Artist Sonaksha Iyengar Creates Instagram Series on Unsolicited Mental Health Advice
Living with a mental illness is tough on its own, but add unsolicited, ignorant advice to the mix, and you can feel alone and misunderstood as well. Sonaksha Iyengar, an artist based in Bengaluru, India, is calling out these ill-advised comments with a new series of illustrations on Instagram.
“When I began receiving this advice, it added to my already existing guilt for being ill,” Iyengar told The Mighty. “It led to spiraling thoughts of hating myself, feeling like I’m an ungrateful person, feeling like I’m not enough or not even trying to be better. Especially since living with a mental illness can make one feel so alone.”
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So so so so many of you messaged in and said that this is something you've been told many times. "Others have it worse." I can't even begin to explain how problematic and detrimental it is. Can we please stop putting people's pain on a scale? You cannot measure pain, you just cannot. It's easier in theory than in practice because we've been geared to compete in every way and form of our lives, pain is no less. So the instinctual thing to do seems to be to compare it. But no, that's just not how it works. There's no hierarchy to pain. Your pain is as valid as mine. Of course it's important to check in and be grateful for all you have. But saying that someone living with a mental illness is just ungrateful is so wrong! In fact as I've mentioned in the previous posts, there's already a lot of guilt associated with mental illness; add the looming stigma to it and it weighs down heavily on someone who is possibly already experiencing debilitating pain. I know I've been saying this in every post but mental illness is not a choice. #PublicPrescription – – – – – – – – Image description: Illustration of a person's face at the bottom of the page in pink, looking up. Water waves surround the face. On the left side it says, 'Diagnosis: Others have it worse.' And on the right side it says 'Prescription: Think about it, be grateful.' The text is hand lettered. In between the text there is a dotted yellow line.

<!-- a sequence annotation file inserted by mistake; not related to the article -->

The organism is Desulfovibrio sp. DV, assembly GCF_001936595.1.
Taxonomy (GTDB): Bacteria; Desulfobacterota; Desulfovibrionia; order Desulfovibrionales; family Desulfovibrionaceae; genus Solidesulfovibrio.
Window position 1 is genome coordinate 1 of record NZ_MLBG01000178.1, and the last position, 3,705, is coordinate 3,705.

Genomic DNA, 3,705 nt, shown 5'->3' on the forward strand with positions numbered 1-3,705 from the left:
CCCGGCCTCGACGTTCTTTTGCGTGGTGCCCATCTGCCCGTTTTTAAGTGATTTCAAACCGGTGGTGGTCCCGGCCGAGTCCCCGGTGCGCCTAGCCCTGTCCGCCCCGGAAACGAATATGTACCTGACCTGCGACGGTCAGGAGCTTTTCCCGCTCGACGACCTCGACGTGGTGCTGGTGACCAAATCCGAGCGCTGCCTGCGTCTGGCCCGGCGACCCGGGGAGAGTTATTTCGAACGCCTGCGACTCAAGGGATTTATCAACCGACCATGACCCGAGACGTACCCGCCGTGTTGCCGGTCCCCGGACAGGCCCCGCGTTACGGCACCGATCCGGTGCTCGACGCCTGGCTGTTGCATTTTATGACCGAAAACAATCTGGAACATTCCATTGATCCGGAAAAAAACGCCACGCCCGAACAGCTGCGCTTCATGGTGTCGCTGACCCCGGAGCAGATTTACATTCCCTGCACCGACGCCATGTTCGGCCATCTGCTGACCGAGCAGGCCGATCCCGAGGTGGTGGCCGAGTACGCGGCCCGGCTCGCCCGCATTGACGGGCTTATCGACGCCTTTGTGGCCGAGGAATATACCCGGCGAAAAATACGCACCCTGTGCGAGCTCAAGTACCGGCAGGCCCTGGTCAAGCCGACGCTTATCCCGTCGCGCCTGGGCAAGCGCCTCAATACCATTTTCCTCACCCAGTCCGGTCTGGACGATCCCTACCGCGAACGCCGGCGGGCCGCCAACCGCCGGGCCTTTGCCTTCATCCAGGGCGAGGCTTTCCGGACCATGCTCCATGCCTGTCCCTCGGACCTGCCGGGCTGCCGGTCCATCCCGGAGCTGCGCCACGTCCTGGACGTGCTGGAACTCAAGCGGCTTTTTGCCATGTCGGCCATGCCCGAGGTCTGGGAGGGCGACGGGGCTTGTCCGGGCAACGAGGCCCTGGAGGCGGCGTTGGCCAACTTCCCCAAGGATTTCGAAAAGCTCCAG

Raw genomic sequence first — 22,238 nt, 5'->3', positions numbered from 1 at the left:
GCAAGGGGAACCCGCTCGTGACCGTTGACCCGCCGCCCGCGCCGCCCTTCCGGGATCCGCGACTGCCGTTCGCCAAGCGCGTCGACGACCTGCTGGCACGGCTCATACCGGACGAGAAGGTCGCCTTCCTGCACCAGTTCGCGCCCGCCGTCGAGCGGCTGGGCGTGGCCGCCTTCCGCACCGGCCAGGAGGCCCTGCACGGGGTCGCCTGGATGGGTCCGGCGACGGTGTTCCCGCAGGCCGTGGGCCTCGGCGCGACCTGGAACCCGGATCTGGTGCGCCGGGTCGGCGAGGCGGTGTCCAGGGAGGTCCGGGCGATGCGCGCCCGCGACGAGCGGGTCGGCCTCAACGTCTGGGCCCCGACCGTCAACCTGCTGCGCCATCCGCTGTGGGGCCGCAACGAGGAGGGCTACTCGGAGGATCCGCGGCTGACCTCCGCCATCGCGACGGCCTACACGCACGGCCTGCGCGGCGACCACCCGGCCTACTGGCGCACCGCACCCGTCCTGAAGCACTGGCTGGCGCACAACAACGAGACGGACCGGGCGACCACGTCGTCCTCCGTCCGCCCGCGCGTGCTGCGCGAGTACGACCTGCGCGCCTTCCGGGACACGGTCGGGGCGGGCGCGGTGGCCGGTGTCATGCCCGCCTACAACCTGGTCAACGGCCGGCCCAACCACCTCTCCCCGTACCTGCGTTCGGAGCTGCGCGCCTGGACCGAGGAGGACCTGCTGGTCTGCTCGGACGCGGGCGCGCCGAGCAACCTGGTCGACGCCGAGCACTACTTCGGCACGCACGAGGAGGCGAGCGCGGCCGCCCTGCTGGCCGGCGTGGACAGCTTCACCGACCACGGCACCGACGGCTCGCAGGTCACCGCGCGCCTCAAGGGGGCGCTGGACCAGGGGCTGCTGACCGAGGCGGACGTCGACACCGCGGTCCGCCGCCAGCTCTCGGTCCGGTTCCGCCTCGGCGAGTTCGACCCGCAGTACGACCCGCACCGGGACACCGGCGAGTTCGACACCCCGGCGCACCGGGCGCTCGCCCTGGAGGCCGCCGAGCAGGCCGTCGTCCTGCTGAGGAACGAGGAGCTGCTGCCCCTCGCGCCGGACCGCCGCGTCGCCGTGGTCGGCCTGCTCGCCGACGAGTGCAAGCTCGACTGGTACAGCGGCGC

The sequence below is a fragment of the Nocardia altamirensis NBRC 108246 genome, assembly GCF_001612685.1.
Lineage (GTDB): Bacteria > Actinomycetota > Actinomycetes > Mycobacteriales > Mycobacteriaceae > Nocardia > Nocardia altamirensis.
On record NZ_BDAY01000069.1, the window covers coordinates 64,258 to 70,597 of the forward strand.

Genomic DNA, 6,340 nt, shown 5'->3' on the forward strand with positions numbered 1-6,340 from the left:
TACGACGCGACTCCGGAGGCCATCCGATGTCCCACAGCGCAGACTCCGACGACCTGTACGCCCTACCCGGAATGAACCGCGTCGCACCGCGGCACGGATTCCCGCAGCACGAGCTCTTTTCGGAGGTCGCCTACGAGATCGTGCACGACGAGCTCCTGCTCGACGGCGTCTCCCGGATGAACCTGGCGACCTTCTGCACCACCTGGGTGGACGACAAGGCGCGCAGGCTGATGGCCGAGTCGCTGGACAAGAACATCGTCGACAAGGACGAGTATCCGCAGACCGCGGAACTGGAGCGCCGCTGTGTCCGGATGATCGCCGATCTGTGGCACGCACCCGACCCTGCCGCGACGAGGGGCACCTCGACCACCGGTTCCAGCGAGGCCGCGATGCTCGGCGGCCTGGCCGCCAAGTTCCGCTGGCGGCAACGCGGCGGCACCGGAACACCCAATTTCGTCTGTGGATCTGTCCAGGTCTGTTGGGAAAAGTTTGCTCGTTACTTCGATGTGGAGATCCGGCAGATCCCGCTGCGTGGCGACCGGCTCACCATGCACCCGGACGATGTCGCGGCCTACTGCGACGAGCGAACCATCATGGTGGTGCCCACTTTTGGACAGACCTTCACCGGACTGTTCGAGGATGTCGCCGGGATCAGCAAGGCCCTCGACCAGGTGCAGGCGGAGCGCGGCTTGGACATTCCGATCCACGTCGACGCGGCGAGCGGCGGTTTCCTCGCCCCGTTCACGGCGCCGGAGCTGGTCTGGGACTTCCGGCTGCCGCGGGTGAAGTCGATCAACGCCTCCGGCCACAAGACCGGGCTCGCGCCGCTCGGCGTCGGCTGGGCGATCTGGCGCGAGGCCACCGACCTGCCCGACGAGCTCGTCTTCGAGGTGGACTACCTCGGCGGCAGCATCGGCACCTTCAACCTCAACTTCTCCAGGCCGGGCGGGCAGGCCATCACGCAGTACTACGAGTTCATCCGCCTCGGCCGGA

Iyengar’s series, “Public Prescription,” is a criticism of the unsolicited “advice” people give others with mental illness.
“Sometimes mental illnesses might not manifest with physical symptoms and people automatically assume that just because they can’t ‘see’ it, it doesn’t exist,” Iyengar said. “Often these pieces of advice come from a place of ignorance, and that is something I hope to address with this series.”